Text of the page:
Helping children cope with disasters

When a disaster strikes, you have a lot to worry about. Property damage emergencies can be stressful and chaotic. It can be easy to forget that your kids are suffering too. You are the one who shoulders the burden of responsibility. You feel new stress on top of your everyday stress. It can be a lot to handle.

Meanwhile, your kids are acting up more than usual. They may become fearful or aggressive, misbehave, or begin doing poorly in school (Coping with Disaster, 2015). Don’t they understand this is the worst possible time for this behavior?!

Children and Stress

It is not a coincidence. It is your children’s reaction to the stress of the disaster. Their stress is undoubtedly different than yours, but it is stress just the same.

You need a support system. So do they.

You need to process your feelings. So do they.

You need to know it’s all going to be OK. So do they.

Children of different ages have different concerns and different reactions. Ready.gov has age-specific advice for helping your children cope, whatever their age (US Department of Homeland Security). This site assures us that most children only experience brief reactions to disaster. However, the following factors can increase the risk of longer-lasting stress responses:

  • Direct exposure – being evacuated, being injured, or observing injury
  • Significant loss –losing a friend or a family member, experiencing a change in physical abilities due to injury
  • Ongoing stress – moving/displacement from the home, having a parent unemployed, or the loss of a favorite toy or other “security blanket” item

Feelings Are Important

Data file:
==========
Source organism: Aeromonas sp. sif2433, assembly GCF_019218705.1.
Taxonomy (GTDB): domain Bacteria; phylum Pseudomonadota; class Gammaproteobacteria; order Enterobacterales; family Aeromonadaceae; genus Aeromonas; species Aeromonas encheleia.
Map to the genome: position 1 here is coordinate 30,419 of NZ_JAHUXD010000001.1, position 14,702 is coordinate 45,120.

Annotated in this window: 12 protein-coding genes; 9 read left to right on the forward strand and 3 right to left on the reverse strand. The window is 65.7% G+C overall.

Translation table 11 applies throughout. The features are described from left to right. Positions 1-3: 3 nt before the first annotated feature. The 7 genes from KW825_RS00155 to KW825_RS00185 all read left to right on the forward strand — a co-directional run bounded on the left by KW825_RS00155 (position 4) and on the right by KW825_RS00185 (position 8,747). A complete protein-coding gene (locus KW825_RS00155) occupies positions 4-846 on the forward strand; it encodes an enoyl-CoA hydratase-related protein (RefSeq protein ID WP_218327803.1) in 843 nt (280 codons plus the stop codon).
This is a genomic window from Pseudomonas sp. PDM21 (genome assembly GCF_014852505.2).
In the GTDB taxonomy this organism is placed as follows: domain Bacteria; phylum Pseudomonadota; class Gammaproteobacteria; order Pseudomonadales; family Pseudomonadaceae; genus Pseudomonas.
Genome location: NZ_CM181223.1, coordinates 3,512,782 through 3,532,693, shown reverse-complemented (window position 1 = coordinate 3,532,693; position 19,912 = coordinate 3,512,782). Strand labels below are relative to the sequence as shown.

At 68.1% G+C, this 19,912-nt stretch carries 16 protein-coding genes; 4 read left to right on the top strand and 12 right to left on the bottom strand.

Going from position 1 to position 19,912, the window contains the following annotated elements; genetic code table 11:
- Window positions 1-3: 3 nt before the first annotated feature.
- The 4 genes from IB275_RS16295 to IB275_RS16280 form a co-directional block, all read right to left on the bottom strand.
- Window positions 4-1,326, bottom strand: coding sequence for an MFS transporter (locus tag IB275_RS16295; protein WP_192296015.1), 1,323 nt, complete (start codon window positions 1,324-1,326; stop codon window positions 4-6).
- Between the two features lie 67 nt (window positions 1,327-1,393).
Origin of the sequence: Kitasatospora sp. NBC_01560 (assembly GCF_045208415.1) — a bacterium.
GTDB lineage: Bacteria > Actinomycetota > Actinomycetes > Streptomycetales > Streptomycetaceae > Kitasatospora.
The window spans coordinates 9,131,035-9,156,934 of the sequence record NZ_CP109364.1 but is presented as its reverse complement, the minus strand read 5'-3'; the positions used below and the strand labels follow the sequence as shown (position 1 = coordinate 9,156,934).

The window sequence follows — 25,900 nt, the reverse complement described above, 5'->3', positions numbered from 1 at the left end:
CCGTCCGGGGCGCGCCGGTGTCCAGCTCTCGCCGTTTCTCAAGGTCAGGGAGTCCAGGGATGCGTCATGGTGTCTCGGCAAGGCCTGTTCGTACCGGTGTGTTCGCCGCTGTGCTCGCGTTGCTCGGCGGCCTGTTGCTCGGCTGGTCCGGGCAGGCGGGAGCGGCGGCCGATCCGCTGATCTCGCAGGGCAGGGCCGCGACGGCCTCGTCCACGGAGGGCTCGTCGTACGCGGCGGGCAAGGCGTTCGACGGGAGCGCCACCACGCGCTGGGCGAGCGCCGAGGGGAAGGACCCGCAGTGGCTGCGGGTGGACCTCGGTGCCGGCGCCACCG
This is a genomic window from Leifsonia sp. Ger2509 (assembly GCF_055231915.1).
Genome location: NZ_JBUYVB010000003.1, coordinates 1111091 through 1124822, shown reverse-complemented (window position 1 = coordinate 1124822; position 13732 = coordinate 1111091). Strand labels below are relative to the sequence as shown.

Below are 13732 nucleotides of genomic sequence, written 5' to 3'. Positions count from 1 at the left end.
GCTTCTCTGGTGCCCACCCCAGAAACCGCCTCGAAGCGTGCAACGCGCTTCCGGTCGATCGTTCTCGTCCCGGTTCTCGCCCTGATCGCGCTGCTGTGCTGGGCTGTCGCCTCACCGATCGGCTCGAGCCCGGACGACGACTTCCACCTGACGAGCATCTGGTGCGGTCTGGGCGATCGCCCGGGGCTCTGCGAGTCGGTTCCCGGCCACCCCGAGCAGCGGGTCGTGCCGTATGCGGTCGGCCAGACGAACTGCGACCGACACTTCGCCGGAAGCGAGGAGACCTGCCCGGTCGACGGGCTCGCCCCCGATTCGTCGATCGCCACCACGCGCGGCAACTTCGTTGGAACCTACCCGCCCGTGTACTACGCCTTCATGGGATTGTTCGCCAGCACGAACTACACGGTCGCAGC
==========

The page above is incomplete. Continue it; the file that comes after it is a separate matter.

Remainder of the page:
“A child who feels afraid is afraid.” (American Red Cross)

No feeling that a child has is wrong. It has to be accepted so it can be worked through. A child may feel stressed because she sees how worried you are. Or a child may be afraid because he thinks something else bad might happen. Some children may even feel a sense of excitement because of a new adventure. Whatever feelings they feel, they are all OK.

Some children may easily express their feelings. Others may act them out in unwanted behaviors. They just need you to help them process whatever it is they feel. And there is no shame if you or your children need professional help working through your emotions after a disaster.

Teachable Moments

This is a deeply stressful time for you, but it is also a pivotal time for your children. These are moments a child will remember for a lifetime.

As you show your youngsters continued support and love through this time, they will learn a sense of stability that will help them handle the ups and downs of life for years to come. As you help them work through their emotions, they learn how to express themselves appropriately.

Having your children learn healthy coping methods as a result of a disaster can be the silver lining to the dark cloud you are facing.


Resources

American Red Cross. (n.d.). Children and Young Adults. Retrieved from American Red Cross: http://www.redcross.org/prepare/location/home-family/children

Coping with Disaster. (2015, November 9). Retrieved from FEMA: https://www.fema.gov/coping-disaster

US Department of Homeland Security. (n.d.). Helping Children Cope. Retrieved from Ready.gov: http://www.ready.gov/kids/parents/coping